The tank has an effective capacity of five pints. On 'B' and 'C' models the level should be maintained so that the crossbar directly below the filler cap is kept covered. Returning oil issues from an orifice in the neck of the tank. A check on the flow at this point shows whether the pump is working, but it does necessarily prove that the big-ends are being supplied.
Beside the return orifice is an adjusting screw, bleeding to a pipe at the rear of the tank to direct lubricant to the rear chain. The setting is determined by experiment; one turn open is a good starting basis but it may be necessary to screw it right down to reduce the flow to an acceptable level.
Because the 1,000 cc. engine is a large one, working easily, the oil may not get as hot as it will in other power units. This may mean that combustion impurities are not evaporated quickly, especially on stop-start running. In these conditions, the oil-change interval should be 1,000 miles. Otherwise an interval of 1,500 to 2,000 miles is in order. A sump drain plug, threaded ¼in. B.S.F. is located in the left engine plate. The addition of colloidal graphite to all mineral oils is permissible.
The gearbox is lubricated by splash, the box holding two pints. This brings the level to the bottom of the flat on the dipstick. To assist in determining the quantity of fresh oil to be added when the level is so low that it does not reach the standard dipstick, a home-made slick with a longer flat should be used-provided that the level mark is made in the right place, i.e. measured from under the head of the dipstick. The drain plug of the 1,000 c.c. gearbox is fitted horizontally behind the pivot plate. It is threaded ¼in. B.S.P. The change interval is 5,000 to 10,000 miles.
Lubrication notes for the 'Comet' and 'Meteor' gearboxes, of Burman pattern, are dealt with under the section 'Transmission'.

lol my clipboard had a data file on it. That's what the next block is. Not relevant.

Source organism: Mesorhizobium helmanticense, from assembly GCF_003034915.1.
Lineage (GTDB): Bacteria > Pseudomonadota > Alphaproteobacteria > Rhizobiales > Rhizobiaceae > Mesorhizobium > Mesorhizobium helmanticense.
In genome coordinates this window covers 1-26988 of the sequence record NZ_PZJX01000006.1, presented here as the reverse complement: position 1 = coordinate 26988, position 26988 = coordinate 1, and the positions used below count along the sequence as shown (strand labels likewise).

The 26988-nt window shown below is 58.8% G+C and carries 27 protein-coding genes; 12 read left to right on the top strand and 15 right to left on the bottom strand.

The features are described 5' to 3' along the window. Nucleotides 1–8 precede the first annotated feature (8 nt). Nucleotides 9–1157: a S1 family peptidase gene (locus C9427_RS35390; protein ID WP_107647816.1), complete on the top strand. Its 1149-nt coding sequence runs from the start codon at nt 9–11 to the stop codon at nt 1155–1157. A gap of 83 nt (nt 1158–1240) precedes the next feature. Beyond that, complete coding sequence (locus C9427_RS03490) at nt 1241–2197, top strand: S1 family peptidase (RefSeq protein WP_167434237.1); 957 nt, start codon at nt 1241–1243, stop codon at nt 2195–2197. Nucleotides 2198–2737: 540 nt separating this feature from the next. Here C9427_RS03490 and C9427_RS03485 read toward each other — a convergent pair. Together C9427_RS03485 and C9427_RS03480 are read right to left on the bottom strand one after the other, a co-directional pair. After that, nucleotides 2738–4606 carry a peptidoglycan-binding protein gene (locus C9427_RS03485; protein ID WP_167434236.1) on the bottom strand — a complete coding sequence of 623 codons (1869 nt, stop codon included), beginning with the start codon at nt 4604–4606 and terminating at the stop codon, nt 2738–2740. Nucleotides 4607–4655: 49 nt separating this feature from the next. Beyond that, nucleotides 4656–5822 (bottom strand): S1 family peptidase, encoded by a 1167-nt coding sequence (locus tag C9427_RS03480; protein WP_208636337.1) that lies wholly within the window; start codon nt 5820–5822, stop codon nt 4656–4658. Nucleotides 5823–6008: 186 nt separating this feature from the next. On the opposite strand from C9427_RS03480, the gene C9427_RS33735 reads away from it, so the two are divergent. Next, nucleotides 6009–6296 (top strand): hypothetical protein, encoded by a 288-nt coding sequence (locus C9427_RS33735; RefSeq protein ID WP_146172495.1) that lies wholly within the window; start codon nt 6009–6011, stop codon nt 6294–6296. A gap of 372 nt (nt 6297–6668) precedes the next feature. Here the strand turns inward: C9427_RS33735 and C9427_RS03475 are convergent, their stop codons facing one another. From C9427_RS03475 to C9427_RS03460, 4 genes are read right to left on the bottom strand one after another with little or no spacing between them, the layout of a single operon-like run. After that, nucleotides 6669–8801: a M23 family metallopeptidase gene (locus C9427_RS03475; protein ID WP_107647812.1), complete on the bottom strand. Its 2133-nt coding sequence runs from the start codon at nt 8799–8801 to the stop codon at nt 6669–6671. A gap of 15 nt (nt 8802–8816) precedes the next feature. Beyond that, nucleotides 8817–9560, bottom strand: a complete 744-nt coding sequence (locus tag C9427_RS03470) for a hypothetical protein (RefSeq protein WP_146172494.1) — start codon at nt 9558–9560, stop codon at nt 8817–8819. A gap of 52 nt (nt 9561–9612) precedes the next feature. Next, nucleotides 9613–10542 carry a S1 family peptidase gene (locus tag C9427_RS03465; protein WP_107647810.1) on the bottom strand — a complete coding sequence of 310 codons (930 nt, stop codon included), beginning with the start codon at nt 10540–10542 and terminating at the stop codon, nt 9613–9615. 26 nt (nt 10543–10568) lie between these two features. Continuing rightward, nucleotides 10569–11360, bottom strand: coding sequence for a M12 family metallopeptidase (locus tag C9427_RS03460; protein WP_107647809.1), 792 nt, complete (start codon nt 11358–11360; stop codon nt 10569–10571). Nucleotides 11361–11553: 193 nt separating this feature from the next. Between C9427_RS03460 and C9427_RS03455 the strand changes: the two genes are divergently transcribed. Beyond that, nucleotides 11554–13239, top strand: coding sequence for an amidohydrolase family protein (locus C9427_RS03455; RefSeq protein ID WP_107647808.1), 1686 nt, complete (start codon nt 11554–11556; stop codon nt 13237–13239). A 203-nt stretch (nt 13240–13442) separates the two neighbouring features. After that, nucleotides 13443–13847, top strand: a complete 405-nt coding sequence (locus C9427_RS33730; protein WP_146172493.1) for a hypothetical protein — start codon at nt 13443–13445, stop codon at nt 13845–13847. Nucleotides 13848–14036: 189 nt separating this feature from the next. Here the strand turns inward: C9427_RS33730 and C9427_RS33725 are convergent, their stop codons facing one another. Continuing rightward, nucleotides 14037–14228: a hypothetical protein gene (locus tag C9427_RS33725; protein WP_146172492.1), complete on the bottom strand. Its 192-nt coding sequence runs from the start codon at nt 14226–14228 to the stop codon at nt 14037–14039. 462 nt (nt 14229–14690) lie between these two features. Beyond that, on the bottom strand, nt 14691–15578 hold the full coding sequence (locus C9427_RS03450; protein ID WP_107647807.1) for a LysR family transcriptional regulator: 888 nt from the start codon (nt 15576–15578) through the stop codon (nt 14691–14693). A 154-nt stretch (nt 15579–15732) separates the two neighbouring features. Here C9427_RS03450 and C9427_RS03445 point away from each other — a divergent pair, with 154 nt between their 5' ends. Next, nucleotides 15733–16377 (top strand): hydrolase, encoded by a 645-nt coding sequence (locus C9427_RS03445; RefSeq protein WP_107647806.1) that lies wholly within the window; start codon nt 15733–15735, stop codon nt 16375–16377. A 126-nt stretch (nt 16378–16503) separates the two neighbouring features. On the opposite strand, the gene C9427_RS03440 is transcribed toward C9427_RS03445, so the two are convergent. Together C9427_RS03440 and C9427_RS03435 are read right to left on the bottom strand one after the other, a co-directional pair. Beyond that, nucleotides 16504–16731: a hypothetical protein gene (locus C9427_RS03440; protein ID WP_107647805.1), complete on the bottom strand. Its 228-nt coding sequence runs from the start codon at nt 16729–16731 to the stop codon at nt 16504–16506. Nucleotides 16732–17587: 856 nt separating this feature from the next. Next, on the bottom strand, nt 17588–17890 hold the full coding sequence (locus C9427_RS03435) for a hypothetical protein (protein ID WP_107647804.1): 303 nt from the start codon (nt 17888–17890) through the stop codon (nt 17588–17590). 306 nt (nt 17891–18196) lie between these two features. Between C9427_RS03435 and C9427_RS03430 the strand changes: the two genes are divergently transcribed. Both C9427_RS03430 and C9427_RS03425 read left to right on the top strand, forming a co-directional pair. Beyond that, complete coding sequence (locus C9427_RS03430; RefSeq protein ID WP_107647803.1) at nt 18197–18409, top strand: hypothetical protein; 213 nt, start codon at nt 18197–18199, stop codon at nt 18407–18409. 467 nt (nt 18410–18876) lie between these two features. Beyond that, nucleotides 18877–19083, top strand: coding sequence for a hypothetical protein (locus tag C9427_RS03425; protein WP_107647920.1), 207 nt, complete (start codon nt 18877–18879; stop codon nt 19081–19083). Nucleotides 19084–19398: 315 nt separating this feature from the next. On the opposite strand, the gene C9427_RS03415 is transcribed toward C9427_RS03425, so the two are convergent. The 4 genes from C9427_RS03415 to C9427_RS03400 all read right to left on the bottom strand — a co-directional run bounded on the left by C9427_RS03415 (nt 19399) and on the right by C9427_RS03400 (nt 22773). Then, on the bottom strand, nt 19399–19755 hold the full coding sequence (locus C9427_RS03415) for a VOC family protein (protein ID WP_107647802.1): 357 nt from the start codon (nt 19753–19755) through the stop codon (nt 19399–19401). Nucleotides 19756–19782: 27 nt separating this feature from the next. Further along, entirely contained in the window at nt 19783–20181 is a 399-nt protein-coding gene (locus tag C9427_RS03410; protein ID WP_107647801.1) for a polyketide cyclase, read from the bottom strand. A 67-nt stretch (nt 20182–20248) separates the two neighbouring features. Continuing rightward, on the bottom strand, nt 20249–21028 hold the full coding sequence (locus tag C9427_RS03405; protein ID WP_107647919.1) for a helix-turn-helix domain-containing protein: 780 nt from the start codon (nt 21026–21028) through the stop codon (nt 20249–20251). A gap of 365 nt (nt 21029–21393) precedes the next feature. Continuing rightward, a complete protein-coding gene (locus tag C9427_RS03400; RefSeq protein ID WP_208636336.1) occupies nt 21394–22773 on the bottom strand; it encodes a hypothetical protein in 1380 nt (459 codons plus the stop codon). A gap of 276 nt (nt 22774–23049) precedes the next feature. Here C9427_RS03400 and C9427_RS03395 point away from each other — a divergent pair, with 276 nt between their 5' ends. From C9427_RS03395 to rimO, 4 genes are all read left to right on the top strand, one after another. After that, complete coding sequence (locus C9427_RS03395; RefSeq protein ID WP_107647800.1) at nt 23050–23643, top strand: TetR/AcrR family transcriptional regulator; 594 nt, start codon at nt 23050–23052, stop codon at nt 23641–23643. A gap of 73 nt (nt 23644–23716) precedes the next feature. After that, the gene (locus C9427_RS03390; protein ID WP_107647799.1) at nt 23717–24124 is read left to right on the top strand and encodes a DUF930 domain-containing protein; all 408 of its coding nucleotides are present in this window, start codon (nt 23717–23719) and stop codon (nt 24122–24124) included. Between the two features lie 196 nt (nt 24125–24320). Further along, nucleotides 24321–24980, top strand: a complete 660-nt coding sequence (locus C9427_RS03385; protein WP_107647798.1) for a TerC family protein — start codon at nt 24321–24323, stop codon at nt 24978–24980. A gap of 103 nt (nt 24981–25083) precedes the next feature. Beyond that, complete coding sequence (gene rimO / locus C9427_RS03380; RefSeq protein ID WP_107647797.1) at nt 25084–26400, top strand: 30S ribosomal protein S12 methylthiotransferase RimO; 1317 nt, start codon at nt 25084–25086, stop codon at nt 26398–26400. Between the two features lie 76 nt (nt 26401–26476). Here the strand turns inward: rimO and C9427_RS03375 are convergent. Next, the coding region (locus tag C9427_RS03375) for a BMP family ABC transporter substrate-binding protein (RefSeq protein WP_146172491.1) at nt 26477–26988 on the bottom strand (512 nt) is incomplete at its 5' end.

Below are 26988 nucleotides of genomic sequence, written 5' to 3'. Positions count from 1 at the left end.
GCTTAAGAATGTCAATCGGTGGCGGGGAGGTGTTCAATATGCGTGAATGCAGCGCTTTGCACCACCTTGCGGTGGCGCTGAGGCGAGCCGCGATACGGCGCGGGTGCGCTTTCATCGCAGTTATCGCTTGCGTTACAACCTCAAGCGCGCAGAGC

Engine-grade oil is used in the primary chaincase of all models, the case having a ¼in. B.S.F. level plug. No drain plug is fitted to the twins. The oil should be changed at least every 10,000 miles as there is a tendency for condensation to take place. This may result in sludge formation. 'Filtrate' market a sludge-inhibitor capsule especially for this machine. Too much oil may cause clutch slip.
The speedometer cable should be oiled very lightly at the lower end every 10,000 miles. Too much lubricant too high up the cable inevitably results in dirty marks appearing on the mileage recorder numerals.
The speedometer gearbox located in the front wheel can be greased with one stroke of the gun every 2,000 miles. Vigorous greasing will flood the hub and impair braking. Inside the hub are two gears. One is a simple interference fit on the hub itself and drives the spur gear attached to the gearbox. No lubrication is required for these gears.
On the 'Black Shadow' a subsidiary gearbox is used on the back of the 5-in. head. No oil is needed. Cable breakage can usually be attributed to an early type of this gearbox and can occur if the machine is wheeled backwards, causing the cable to run the reverse way.